Last week, on Wednesday, Ameera was coming back from Nile Street after midnight, as she starts work there at sunset and caters to her customers until well into the night when business picks up. Nile Street is, after all, one of the few places in Khartoum that never sleeps. Ameera gathered her belongings, got into a Raksha (Tok-Tok) and headed to her house, not too far from her workplace. As she came closer to her house, she was stopped by policemen who asked who she was, where she was going and why she was late.
Ameera spoke politely to the police officers and agreed to accompany them to the police station. There, she told the officer that she was a tea-lady and worked a night shift at Nile Street. She was asked to sign a statement saying that she will never work until this time again. Ameera obliged, signing the statement, although there is no law specifying work hours for women or men in Sudan.
On her way back to her house, Ameera passed by the same checkpoint and was stopped again by the same group of policemen. This time, one of them approached her and said : why did they let you go? She told him that the officer made her sign a statement and let her go. After all, she did not commit anything against the law. The soldier approached her and asked her to go home with him. She refused and added that she would still refuse even if he threatened to kill her with his kalashnikov.
When another soldier began to approach them, the soldier who had propositioned her, began screaming at her, telling her that he would slap her in jail because she had insulted him. He then beat her up, with a blor to her chest, and a grip on her arm until his hand left marks, slapping her twice and trying to suffocate her until she pushed him away.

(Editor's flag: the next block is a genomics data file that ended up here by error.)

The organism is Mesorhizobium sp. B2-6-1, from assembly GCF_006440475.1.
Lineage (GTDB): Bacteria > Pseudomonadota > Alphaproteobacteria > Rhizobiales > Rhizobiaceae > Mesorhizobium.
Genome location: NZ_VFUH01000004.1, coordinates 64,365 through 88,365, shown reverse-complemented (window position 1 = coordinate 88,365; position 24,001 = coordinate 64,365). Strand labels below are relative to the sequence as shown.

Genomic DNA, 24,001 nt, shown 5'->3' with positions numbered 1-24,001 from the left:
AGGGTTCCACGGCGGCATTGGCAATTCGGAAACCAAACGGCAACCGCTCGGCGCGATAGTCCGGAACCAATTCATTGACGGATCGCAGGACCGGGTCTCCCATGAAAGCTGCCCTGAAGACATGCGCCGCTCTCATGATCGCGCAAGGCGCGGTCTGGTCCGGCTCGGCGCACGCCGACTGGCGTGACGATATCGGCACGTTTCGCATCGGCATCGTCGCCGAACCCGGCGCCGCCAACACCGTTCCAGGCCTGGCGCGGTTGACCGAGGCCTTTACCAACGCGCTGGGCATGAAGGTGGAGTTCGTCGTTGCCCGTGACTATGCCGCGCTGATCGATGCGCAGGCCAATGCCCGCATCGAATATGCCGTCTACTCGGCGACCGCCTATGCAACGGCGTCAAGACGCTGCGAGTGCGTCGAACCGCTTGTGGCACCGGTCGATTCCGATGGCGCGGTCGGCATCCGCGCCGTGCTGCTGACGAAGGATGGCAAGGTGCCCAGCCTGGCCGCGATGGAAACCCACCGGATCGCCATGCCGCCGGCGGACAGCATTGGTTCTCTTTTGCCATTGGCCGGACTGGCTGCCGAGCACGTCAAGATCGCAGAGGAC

When she still refused to go with him, telling him that she did not believe that he would take her to the police station based on what he had said earlier, he called a police truck. Ameera was taken, by force, to the police station, where she was kept sitting in the complaints room until Friday evening. She refused the two meals they gave her, while waiting for the bail process. Although they told her that any ID, even a worker’s ID could bail her out, the ID of her relative was refused when he came to the police station. They asked for an employee’s ID instead.
It has been a week since Ameera last went to work. She fell sick after she was released and is now too scared to go back to work. Ameera is worried every time she remembers the five accusations the soldier filed against her. He accused her of insulting his family and insulting “God and religion”, standing in the way of justice, accusing him of stealing the money she had made that day and most importantly, tearing off the pin from his uniform.
Ameera said she didn’t do any of these things, that she would never insult her own religion and doesn’t even know his family to insult them. Furthermore, she said he tore off his pin before he went to file the complaints. The money she made that day was lost during the detention process, and now she doesn’t have money to buy milk for her children.
Last week was the third anniversary of the Egyptian Revolution, this anniversary, unlike previous ones, pushed me into a process of remembrance. Reflecting on last year, our dream has turned into a nightmare; the worst massacre in modern Egyptian history took place, the counter-revolution is back with a vengeance, and worst of all, with popular support. The face of Egypt has changed, de-humanized, and I feel that I have become de-sensitized to the daily occurrences of grave human rights violations. This sense of alienation can at times be overwhelming.